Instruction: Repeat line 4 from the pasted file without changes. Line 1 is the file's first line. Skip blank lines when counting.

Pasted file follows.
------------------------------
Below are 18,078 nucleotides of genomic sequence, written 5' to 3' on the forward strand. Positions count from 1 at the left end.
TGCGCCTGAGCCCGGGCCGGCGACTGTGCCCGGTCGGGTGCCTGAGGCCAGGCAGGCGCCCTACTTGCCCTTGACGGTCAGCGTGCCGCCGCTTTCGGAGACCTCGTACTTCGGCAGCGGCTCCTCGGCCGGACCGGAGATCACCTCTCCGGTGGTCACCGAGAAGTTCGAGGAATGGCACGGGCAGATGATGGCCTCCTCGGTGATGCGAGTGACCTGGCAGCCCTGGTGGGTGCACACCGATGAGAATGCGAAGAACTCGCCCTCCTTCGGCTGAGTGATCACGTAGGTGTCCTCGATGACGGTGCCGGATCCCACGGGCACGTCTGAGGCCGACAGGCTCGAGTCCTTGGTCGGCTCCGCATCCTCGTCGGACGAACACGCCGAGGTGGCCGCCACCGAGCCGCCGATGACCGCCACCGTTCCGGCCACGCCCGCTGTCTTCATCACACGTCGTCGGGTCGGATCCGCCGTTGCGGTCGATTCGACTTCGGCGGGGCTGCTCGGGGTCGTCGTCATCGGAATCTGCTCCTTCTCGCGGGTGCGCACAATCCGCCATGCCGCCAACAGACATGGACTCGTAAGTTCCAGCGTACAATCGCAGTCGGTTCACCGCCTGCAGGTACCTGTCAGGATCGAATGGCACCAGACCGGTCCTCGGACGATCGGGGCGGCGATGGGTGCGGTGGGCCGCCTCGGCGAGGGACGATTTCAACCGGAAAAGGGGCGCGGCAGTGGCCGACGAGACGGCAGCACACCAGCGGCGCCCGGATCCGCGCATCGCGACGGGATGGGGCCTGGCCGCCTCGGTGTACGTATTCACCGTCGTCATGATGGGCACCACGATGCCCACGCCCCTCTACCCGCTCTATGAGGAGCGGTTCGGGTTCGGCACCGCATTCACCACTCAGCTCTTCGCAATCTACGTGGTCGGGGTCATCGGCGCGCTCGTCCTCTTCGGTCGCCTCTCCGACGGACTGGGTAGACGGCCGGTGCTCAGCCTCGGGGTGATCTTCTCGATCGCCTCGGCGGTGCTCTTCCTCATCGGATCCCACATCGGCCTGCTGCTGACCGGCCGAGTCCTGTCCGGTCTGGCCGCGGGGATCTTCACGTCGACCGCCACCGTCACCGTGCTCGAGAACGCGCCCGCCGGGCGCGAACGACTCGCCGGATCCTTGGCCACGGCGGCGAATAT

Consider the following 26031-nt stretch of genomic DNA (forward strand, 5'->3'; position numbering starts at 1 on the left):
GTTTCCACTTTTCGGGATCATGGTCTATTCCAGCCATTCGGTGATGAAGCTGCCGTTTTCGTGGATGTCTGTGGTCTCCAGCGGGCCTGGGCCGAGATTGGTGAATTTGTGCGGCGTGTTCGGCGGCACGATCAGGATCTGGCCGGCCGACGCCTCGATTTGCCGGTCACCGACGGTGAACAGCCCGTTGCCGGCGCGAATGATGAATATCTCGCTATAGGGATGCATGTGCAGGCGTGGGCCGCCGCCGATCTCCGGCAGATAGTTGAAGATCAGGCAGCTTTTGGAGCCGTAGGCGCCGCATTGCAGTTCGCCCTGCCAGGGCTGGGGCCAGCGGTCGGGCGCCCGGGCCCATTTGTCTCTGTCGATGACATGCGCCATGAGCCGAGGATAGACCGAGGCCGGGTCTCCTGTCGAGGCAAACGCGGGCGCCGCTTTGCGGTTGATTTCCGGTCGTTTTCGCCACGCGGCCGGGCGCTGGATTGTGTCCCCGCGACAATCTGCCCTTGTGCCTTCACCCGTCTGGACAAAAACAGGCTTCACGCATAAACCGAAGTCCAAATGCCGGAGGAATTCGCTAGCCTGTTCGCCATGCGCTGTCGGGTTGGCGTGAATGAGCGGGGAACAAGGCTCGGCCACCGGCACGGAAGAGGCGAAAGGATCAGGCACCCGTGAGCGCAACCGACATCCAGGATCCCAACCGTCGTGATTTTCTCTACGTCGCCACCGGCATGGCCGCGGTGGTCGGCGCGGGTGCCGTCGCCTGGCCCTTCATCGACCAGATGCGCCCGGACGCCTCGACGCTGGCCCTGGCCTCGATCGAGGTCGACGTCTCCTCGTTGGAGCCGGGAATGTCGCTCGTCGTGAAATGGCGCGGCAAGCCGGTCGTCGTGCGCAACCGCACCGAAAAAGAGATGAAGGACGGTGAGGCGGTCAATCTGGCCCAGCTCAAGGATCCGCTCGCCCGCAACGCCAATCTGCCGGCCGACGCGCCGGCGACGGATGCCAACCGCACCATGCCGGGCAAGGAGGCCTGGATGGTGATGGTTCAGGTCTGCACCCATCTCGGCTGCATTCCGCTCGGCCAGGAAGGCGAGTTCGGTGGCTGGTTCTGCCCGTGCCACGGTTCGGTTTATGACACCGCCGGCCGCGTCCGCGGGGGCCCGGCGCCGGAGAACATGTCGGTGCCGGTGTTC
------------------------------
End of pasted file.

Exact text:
GTTTCCACTTTTCGGGATCATGGTCTATTCCAGCCATTCGGTGATGAAGCTGCCGTTTTCGTGGATGTCTGTGGTCTCCAGCGGGCCTGGGCCGAGATTGGTGAATTTGTGCGGCGTGTTCGGCGGCACGATCAGGATCTGGCCGGCCGACGCCTCGATTTGCCGGTCACCGACGGTGAACAGCCCGTTGCCGGCGCGAATGATGAATATCTCGCTATAGGGATGCATGTGCAGGCGTGGGCCGCCGCCGATCTCCGGCAGATAGTTGAAGATCAGGCAGCTTTTGGAGCCGTAGGCGCCGCATTGCAGTTCGCCCTGCCAGGGCTGGGGCCAGCGGTCGGGCGCCCGGGCCCATTTGTCTCTGTCGATGACATGCGCCATGAGCCGAGGATAGACCGAGGCCGGGTCTCCTGTCGAGGCAAACGCGGGCGCCGCTTTGCGGTTGATTTCCGGTCGTTTTCGCCACGCGGCCGGGCGCTGGATTGTGTCCCCGCGACAATCTGCCCTTGTGCCTTCACCCGTCTGGACAAAAACAGGCTTCACGCATAAACCGAAGTCCAAATGCCGGAGGAATTCGCTAGCCTGTTCGCCATGCGCTGTCGGGTTGGCGTGAATGAGCGGGGAACAAGGCTCGGCCACCGGCACGGAAGAGGCGAAAGGATCAGGCACCCGTGAGCGCAACCGACATCCAGGATCCCAACCGTCGTGATTTTCTCTACGTCGCCACCGGCATGGCCGCGGTGGTCGGCGCGGGTGCCGTCGCCTGGCCCTTCATCGACCAGATGCGCCCGGACGCCTCGACGCTGGCCCTGGCCTCGATCGAGGTCGACGTCTCCTCGTTGGAGCCGGGAATGTCGCTCGTCGTGAAATGGCGCGGCAAGCCGGTCGTCGTGCGCAACCGCACCGAAAAAGAGATGAAGGACGGTGAGGCGGTCAATCTGGCCCAGCTCAAGGATCCGCTCGCCCGCAACGCCAATCTGCCGGCCGACGCGCCGGCGACGGATGCCAACCGCACCATGCCGGGCAAGGAGGCCTGGATGGTGATGGTTCAGGTCTGCACCCATCTCGGCTGCATTCCGCTCGGCCAGGAAGGCGAGTTCGGTGGCTGGTTCTGCCCGTGCCACGGTTCGGTTTATGACACCGCCGGCCGCGTCCGCGGGGGCCCGGCGCCGGAGAACATGTCGGTGCCGGTGTTC